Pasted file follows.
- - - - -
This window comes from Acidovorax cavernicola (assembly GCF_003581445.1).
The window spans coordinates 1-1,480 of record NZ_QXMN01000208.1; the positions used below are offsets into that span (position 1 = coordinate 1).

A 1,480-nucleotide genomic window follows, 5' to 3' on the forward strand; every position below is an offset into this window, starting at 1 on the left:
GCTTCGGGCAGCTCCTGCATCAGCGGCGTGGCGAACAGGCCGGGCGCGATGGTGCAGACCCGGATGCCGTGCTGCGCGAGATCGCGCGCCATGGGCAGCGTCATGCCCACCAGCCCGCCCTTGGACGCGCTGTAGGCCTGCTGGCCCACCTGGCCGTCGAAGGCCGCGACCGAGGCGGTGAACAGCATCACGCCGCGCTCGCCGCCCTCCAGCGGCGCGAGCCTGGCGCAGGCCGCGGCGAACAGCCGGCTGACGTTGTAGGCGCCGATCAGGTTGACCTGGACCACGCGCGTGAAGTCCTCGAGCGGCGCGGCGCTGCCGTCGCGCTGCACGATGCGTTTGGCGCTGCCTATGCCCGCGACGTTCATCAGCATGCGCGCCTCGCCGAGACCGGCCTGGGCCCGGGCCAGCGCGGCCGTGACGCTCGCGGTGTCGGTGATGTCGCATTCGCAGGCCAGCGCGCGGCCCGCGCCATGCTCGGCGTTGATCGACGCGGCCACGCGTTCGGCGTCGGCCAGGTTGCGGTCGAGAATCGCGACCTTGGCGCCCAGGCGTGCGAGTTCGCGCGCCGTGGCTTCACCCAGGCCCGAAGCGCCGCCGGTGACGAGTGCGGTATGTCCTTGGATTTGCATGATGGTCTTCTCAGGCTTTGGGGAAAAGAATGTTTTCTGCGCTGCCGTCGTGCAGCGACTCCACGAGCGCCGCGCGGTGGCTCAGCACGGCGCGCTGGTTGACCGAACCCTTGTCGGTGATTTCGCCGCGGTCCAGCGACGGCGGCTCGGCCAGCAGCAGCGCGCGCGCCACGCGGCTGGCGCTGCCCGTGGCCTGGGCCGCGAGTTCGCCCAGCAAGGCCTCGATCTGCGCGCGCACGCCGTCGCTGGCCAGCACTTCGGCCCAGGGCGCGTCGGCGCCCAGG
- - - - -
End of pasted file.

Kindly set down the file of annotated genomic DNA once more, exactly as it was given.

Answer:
This window comes from Acidovorax cavernicola (assembly GCF_003581445.1).
The window spans coordinates 1-1,480 of record NZ_QXMN01000208.1; the positions used below are offsets into that span (position 1 = coordinate 1).

A 1,480-nucleotide genomic window follows, 5' to 3' on the forward strand; every position below is an offset into this window, starting at 1 on the left:
GCTTCGGGCAGCTCCTGCATCAGCGGCGTGGCGAACAGGCCGGGCGCGATGGTGCAGACCCGGATGCCGTGCTGCGCGAGATCGCGCGCCATGGGCAGCGTCATGCCCACCAGCCCGCCCTTGGACGCGCTGTAGGCCTGCTGGCCCACCTGGCCGTCGAAGGCCGCGACCGAGGCGGTGAACAGCATCACGCCGCGCTCGCCGCCCTCCAGCGGCGCGAGCCTGGCGCAGGCCGCGGCGAACAGCCGGCTGACGTTGTAGGCGCCGATCAGGTTGACCTGGACCACGCGCGTGAAGTCCTCGAGCGGCGCGGCGCTGCCGTCGCGCTGCACGATGCGTTTGGCGCTGCCTATGCCCGCGACGTTCATCAGCATGCGCGCCTCGCCGAGACCGGCCTGGGCCCGGGCCAGCGCGGCCGTGACGCTCGCGGTGTCGGTGATGTCGCATTCGCAGGCCAGCGCGCGGCCCGCGCCATGCTCGGCGTTGATCGACGCGGCCACGCGTTCGGCGTCGGCCAGGTTGCGGTCGAGAATCGCGACCTTGGCGCCCAGGCGTGCGAGTTCGCGCGCCGTGGCTTCACCCAGGCCCGAAGCGCCGCCGGTGACGAGTGCGGTATGTCCTTGGATTTGCATGATGGTCTTCTCAGGCTTTGGGGAAAAGAATGTTTTCTGCGCTGCCGTCGTGCAGCGACTCCACGAGCGCCGCGCGGTGGCTCAGCACGGCGCGCTGGTTGACCGAACCCTTGTCGGTGATTTCGCCGCGGTCCAGCGACGGCGGCTCGGCCAGCAGCAGCGCGCGCGCCACGCGGCTGGCGCTGCCCGTGGCCTGGGCCGCGAGTTCGCCCAGCAAGGCCTCGATCTGCGCGCGCACGCCGTCGCTGGCCAGCACTTCGGCCCAGGGCGCGTCGGCGCCCAGG